The director of a private health care organisation in the United States obtained a list of cancer patients from the computer database. As he was also a director of a local bank he was able to match the information with the list of outstanding bank loans so that he could call the patients in before they died.
Yesterday, Sir Kenneth Calman, the government's Chief Medical Officer, said the case offered a warning of what could happen if medical information were not secured. Speaking at the launch of a report on the protection of medical records he said the growth of computer networks meant more people had access to the information and there were greater risks that it could be misused.
He added: "That is a terrible example of the things that might happen. We must reduce that risk to an absolute minimum. We all have a right to have our personal information treated confidentially."
The report, Review of Patient-Identifiable Information, marks the end of a five-year row between the Department of Health and the British Medical Association which had urged doctors to boycott the NHS- wide net, linking computers in GPs' surgeries, hospitals and health authorities.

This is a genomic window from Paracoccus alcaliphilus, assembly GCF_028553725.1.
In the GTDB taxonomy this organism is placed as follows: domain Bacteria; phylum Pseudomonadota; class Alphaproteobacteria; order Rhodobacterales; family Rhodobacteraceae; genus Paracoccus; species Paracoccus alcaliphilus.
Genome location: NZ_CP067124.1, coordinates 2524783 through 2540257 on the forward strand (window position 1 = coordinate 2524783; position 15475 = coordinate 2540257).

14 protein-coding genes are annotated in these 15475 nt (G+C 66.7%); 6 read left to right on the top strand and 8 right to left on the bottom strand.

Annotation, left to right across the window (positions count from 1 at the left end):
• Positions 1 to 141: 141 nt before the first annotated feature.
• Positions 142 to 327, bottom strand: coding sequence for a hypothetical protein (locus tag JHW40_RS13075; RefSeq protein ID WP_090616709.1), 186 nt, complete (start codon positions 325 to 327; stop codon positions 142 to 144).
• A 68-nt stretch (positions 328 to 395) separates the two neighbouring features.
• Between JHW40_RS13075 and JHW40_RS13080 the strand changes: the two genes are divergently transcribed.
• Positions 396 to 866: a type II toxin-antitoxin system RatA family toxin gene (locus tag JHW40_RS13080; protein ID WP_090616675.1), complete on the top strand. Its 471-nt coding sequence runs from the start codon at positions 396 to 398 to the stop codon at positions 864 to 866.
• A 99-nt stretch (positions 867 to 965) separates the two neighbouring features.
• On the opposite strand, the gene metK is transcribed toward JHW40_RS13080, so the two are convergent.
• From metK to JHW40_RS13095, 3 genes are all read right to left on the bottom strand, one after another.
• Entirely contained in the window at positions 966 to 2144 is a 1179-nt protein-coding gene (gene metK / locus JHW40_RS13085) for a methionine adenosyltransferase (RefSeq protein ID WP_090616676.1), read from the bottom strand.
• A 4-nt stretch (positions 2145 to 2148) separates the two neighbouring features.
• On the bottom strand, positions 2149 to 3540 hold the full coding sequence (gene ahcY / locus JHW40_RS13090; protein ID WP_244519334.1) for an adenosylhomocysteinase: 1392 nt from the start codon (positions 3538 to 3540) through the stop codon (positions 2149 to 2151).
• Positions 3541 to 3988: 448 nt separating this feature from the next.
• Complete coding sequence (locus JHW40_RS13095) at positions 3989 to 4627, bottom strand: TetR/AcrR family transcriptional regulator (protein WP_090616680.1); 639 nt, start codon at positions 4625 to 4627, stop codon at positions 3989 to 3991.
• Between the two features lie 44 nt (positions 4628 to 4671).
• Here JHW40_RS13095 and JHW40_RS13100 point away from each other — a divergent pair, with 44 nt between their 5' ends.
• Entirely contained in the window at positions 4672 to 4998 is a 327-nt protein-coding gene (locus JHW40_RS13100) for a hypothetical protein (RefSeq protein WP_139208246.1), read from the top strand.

Dr Sandy Macara, the BMA's chairman, said there could be no guarantee that the American case could not happen here as things stood but there was now a joint determination to do something about it. "The problem was our lack of confidence in the NHS executive. We are not saying everything is now in place, but we are working to put measures in place. There is now agreement on what needs to be done."
However, Simon Davies, a lecturer in information technology at the London School of Economics and a former adviser to the BMA, said the centralisation of data on the NHS net would create a "hacker's smorgasbord."
The net started on 1 April, 1996, but was relaunched on Tuesday as part of the NHS White Paper reforms with a promise that patients would get test results quicker and could book hospital outpatient appointments before leaving the surgery.Reuse content